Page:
GM “has put a heck of a lot of investment into segments in which pricing pressures are going to be very strong,” Krafcik says. “If they’re able to gain share, it will be in shrinking segments.”

GM’s lineup offers an example of the trickiness in getting product cadence right.

Having shaken off its post-bankruptcy hangover, GM has accelerated its car redesigns by matching the roughly five-year rhythm of its Asian competitors. But its core crossovers — the Chevy Equinox and related GMC Terrain, and the Chevy Traverse, GMC Acadia and Buick Encore — will be at least seven years old by the time they are redesigned over the next few years.

GM North America President Alan Batey says the breadth of GM’s portfolio buffers the company from market swings. He points to GM’s booming light-truck sales — up 18 percent this year — fueled by impeccably timed redesigns of its full-size pickups and SUVs and the relaunch of its midsize pickups, the Chevy Colorado and GMC Canyon.

“We’re benefiting from having this full range of vehicles,” Batey told Automotive News this month. “If I were only in [cars], it would be a different answer.”

IHS analyst Tom Libby agrees. He says Chevy, Ford, Toyota and other large brands with broad lineups are best positioned to handle the vagaries of consumer demand.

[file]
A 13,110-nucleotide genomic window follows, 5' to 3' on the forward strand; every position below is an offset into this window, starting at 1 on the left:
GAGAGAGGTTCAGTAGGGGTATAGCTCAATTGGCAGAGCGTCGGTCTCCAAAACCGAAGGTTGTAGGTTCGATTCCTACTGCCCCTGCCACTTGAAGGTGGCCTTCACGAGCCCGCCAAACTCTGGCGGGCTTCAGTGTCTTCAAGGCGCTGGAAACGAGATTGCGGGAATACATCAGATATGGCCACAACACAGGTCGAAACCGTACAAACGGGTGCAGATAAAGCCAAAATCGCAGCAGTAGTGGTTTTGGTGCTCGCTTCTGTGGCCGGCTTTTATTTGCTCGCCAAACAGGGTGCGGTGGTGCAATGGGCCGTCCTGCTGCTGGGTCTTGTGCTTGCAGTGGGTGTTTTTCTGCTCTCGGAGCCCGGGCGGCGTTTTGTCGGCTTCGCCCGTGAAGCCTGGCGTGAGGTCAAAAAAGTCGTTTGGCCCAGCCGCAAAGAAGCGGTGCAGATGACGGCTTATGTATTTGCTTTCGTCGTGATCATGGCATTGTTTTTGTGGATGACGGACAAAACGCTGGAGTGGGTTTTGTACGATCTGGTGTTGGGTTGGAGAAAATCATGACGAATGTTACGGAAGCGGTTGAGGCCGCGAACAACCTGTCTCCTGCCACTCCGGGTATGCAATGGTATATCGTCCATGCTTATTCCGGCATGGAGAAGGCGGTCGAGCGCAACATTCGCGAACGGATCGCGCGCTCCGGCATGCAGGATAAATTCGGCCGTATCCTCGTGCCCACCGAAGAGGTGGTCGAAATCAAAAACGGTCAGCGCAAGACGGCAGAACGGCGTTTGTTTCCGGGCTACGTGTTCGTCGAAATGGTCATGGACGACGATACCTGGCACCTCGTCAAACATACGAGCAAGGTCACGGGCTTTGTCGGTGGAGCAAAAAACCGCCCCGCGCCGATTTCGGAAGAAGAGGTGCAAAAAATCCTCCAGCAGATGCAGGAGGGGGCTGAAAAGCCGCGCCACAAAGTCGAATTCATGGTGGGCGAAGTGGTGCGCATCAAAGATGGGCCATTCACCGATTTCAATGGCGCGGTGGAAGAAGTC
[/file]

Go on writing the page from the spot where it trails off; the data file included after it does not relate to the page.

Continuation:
“Who knows what the market is going to look like two years from now, let alone five?” Libby says.

“The brands that consistently redesign their products even in segments that fly under the radar will be in the best shape when the market turns back.”

Even so, Krafcik adds another factor that could pinch car sales even beyond 2020: mobility services such as Uber. Should those eventually replace large numbers of personally owned vehicles, as some observers expect, Krafcik predicts that “three-box sedans” are the most likely to go, rather than crossovers, pickups and other, more versatile vehicles.

“The crossover is the winning architecture for the modern car buyer,” he says. “The industry needs to retool to produce more of them.”